Human error? I thought these search engines were crawlers front-ended by algos? What am I missing here?
@Johncdvorak Microsoft has a cloud service (not Github) on Azure that companies use to store IP. One of our engineers mindlessly migrated a bunch of code repositories there. I had them yanked, but probably too late. Until I can trust that Msft discriminates against hiring anyone with a possible tie to the CCP, I'll never allow my stuff up there again. That Tiananmen/Bing story just validated my paranoia.
An IF statement.
Or perhaps every image tagged as "tank man" was removed as a possible result. Though the latter might get rid of pictures like this one
They cook the data to feed the results in a variety of ways.
@Johncdvorak The human in charge of putting in place the rule to censor forgot to put the condition "if ip from china"? Regardless, clear admission of censorship and how once you censor in one constituency you are bound to censor everywhere
@Johncdvorak Theory: Microsoft people build it into the algo in the short term to appease the CCP's political ends in Hong Kong, while the phrase 'human error' is a PR stunt, meant to imply personal (not systemic) accountability in order to appease the critics who noticed?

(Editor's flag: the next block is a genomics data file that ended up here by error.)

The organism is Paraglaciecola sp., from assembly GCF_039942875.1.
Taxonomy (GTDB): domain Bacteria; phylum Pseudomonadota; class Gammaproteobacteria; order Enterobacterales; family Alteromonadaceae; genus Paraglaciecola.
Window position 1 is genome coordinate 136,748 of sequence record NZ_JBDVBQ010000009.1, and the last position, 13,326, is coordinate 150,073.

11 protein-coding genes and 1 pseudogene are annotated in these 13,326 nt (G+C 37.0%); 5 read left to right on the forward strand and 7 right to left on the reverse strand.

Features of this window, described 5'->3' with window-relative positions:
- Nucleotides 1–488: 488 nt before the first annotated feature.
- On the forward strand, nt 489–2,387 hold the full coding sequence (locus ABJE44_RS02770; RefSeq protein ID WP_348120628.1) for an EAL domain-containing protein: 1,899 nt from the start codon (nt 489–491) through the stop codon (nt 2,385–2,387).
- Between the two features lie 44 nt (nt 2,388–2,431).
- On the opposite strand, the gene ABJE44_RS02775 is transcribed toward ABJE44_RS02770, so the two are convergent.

@Johncdvorak Google/Bing/Yahoo can manually remove search results. They've done it for many years.
For example, if a website were purchasing inbound links to game the algo to achieve higher rankings in the search results (which is against the rules), the search engine can manually remove or demote the website from the index.
This is truly an ignorant question but would these algos have sets of initial parameters or conditions that humans might "accidentally" fuck up? Not sure in these cases (e.g. tech world cases).
@Johncdvorak I'm not sure how the blind iterations of calculations work in terms of initially structure, more what I mean.
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